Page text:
When it comes to trigger topics, let's choose kindness. We don't know who is hurting and how -- amongst our fellow players and in our audiences. Let's take suggestions that inspire us, not ones that make us uncomfortable. Let's leave hot-button topics -- especially ones to which we have no personal and deep connection -- to other realms of comedy. And let's trust that, when we do make a mis-step and accidentally cause hurt, we'll find ready forgiveness from our community.

Sunday, February 21, 2010

What I Learned from ScrapArtsMusic

A few weeks ago, I was fortunate to see the ScrapArtsMusic show here in Portland. The group is from Canada, and they're kind of a mix between Stomp and taiko drums ... with various instruments made entirely from industrial scrap. I went to the show not really knowing what to expect, and walked out at the end of the show on cloud 9, dancing to internal rhythms, my head full of what I'd just seen.

Despite the fact that it was a musical performance, and very obviously scripted, I had two huge improv takeaways from the show:

You Don't Need a Gimmick (or, Keep It Simple)
The ScrapArts show consisted of 5 guys in simple black clothes, a variety of nutty-looking instruments, and lights -- and it was absolutely compelling. Contrast that with a Cirque Illuminations show that came to town a few weeks before: elaborate sets, numerous costume changes, songs, background dancing ... PLUS circus arts acts. The jugglers, contortionists, and aerialists were incredibly skilled, but the many unnecessary layers of spectacle only served to distract from the central acts -- with a guy balancing precariously on a wobbling chair tower, I found myself watching a giant pair of dancing pants elsewhere on stage. Dancing pants! Not so with ScrapArts -- they let their art take center stage, where it was able to shine.

It comes down, I think, to trusting the integrity of what you do. If you feel like you have to fill your show with bells and whistles to interest an audience or justify a ticket price, perhaps you should put some of that effort into strengthening the core -- and in improv, that's story. Have the ability to tell an interesting story, with characters they care about, and no audience will mind that it's being told on a bare stage with three chairs and a microphone.

Have Fun, and the Audience Will, Too
At some point in the ScrapArts show, I realized that I didn't actually care what the performers were doing -- they were having so much fun, it didn't matter to me if they were playing music or painting a wall beige. They leapt around from drum to drum, watching each other, clowning to the audience, and their spirit of play was infectious. Yes, it's fun to watch people do something they're awesome at (see: the Olympics), but it's even more fun to watch someone who's awesome at something have the time of his or her life doing it. It brings us, as audience members, into the experience, filling us with the same joy they're feeling onstage.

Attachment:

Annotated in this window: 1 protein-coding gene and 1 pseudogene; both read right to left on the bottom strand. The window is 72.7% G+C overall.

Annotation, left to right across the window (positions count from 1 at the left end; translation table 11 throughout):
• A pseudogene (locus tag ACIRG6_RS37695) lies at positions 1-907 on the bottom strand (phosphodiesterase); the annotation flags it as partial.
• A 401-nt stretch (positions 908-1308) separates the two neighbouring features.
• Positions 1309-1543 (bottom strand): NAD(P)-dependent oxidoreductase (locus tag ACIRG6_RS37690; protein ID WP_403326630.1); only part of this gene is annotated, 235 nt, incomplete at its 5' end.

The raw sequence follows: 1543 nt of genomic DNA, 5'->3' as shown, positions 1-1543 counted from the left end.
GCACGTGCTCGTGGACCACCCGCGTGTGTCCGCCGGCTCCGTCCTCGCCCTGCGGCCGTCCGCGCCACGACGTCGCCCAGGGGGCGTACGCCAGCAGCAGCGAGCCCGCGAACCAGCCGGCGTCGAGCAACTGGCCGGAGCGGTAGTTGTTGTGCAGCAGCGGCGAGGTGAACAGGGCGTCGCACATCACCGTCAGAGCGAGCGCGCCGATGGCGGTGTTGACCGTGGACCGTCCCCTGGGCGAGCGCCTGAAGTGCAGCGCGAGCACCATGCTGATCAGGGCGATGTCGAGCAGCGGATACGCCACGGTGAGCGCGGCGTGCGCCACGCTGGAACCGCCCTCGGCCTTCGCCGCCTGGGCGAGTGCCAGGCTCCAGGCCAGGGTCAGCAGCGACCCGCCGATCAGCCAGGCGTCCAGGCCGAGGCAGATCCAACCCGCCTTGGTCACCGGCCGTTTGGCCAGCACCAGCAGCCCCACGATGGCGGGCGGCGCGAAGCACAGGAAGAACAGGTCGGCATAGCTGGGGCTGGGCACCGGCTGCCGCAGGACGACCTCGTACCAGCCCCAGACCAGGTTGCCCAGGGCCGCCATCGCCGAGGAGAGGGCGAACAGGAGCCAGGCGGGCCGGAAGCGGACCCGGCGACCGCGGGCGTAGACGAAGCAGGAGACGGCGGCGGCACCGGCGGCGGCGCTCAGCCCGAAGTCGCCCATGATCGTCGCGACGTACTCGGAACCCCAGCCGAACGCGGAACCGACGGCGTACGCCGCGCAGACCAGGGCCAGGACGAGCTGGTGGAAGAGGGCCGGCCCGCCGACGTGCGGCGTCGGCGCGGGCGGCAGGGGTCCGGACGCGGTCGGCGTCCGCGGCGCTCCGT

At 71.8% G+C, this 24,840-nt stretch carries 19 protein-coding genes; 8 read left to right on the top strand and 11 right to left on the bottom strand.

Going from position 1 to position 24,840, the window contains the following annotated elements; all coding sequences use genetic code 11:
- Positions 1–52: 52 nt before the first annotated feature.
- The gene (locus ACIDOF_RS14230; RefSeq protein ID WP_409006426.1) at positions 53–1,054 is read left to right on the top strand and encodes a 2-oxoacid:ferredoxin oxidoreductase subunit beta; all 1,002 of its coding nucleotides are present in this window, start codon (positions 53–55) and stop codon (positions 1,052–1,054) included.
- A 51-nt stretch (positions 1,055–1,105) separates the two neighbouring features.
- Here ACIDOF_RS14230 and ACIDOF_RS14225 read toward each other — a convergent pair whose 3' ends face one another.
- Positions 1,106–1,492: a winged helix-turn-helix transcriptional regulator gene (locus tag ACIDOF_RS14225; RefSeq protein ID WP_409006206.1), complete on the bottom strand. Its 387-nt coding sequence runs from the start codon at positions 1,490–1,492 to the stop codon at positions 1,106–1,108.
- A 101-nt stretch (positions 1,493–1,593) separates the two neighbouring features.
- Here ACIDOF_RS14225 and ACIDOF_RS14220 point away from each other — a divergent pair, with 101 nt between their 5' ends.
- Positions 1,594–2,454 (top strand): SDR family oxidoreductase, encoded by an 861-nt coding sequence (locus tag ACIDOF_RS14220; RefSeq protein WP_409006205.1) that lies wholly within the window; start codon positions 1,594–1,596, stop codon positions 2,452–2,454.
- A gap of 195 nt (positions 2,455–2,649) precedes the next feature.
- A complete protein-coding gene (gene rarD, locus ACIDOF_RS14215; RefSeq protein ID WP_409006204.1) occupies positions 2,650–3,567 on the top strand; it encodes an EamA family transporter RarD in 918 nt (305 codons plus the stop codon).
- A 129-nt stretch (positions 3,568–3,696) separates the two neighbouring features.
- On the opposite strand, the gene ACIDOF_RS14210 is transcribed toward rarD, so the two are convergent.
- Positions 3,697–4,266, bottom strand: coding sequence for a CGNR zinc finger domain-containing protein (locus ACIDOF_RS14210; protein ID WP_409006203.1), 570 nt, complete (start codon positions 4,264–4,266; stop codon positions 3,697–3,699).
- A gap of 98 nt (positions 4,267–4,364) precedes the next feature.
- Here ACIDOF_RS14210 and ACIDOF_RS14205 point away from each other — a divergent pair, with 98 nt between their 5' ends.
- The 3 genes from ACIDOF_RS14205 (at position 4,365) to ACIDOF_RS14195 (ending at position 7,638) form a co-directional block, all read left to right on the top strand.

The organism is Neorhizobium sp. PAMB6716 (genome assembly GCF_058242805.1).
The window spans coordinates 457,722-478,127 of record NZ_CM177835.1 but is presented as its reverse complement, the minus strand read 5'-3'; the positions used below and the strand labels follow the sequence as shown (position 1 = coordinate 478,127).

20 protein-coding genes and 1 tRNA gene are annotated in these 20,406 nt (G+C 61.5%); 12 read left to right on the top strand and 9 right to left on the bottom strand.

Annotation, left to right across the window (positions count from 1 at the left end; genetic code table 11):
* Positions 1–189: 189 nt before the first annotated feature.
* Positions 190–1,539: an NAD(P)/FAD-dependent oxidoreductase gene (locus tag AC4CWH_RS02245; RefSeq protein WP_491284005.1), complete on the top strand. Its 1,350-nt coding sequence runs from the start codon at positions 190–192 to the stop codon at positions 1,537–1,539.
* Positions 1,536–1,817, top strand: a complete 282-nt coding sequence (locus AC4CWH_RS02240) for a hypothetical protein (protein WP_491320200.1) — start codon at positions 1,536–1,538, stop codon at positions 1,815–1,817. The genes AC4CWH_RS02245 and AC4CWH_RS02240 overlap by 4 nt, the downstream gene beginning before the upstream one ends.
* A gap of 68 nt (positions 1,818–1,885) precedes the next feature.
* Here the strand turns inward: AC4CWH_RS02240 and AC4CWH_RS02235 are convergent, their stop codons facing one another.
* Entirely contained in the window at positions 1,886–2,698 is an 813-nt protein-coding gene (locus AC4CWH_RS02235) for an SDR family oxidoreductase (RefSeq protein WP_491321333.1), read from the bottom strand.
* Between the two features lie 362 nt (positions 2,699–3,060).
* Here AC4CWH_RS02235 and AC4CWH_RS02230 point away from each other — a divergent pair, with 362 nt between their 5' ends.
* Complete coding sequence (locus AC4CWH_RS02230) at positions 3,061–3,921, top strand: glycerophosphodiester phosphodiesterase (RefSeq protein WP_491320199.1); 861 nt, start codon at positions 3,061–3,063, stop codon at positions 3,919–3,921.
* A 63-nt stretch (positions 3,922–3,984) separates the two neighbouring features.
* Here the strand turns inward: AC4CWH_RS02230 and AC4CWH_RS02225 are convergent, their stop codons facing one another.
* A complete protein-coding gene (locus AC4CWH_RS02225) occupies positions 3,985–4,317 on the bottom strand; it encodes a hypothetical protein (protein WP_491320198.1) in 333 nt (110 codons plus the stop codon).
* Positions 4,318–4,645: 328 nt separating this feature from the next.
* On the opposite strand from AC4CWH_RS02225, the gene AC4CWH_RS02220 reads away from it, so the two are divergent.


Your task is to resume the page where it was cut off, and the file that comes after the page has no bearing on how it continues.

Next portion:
So those are my lessons to myself for the week: tell a good story and have fun. The rest will take care of itself.

Sunday, January 31, 2010


The Escapists have been playing with dubbing lately -- or "ventriloquism" -- a game that has always turned my brain to mush. I have a terrible time tracking everything that's going on, remembering who's talking for me, whose voice I'm supposed to be providing, and all the while trying to keep up good improvisor habits like space object work, wheres, and narrative.

The few times that I've felt successful at this game have been when I was "in the zone" -- that very Matrix-y feeling that you can slow time to suit your needs, that nothing is getting past you, that you're mind-melded with your fellow players. But when that zone is nowhere to be found, this is definitely one of those games that can get out of control fast ... and when it does, it tends to revert into everyone talking at once, pursuing their own agendas, and narrative flying out the window.

So Note One (to myself and anyone else with dubbing-related mush-brain) -- slow down. As in any scene, leave room for space objects, where-work, emotion, nuance. Leave the stage, if your character's presence is no longer needed. Breathe. Make eye contact. Breathe some more.

While you're slowed down, remember you're not in this alone (Note Two). You're onstage with at least one other person. You don't even have to do your own talking -- someone else is doing that for you. Watch the person you're speaking for; chances are, whatever they are going to say (through your mouth) is there in their body language. You just have to say it out loud. Be obvious. Be simple. Say what needs to be said and then shut your pie hole and let someone else have a turn.

Remember Basic Improv Math: you're responsible for -- at most! -- 50% of what happens in a scene. Even less if you're onstage with more people. So if you feel like the weight of the scene is on your shoulders, let go and let someone else pick up the slack.

And Note Three (let's call it the Chris Miller Rule of Improv Awesomeness for reasons I might explain in a future post): when in doubt, do space object work. Touch something in the "where." If you're in a kitchen, chop vegetables or wash dishes. Sweep the floor. Rummage around in your purse for chapstick and put it on. Straighten your imaginary clothes. It'll give your voice-provider something to work with, keep you from being a talking head on an improv stage, and give the audience something to look at.

Finally, give yourself a break. Everybody can't be awesome at every game. At least, that's what I'm telling myself.

Some Dubbing Games
- Two-, Three-, or Four-Way Dubbing
Two, three, or four actors provide voices for each other, while also appearing in the scene. (Actor A provides the voice for Actor B, who provides the voice for Actor C, who provides the voice for Actor D, who provides the voice for Actor A, etc.)

- Dubbed Foreign Film
Two actors provide the voices for two other actors who act out a "movie" scene.

- Audience Dubbing
A volunteer from the audience joins a scene, with their voice provided by an actor offstage.

It's been 19 years, 11 months, and 25 days since my first improv class.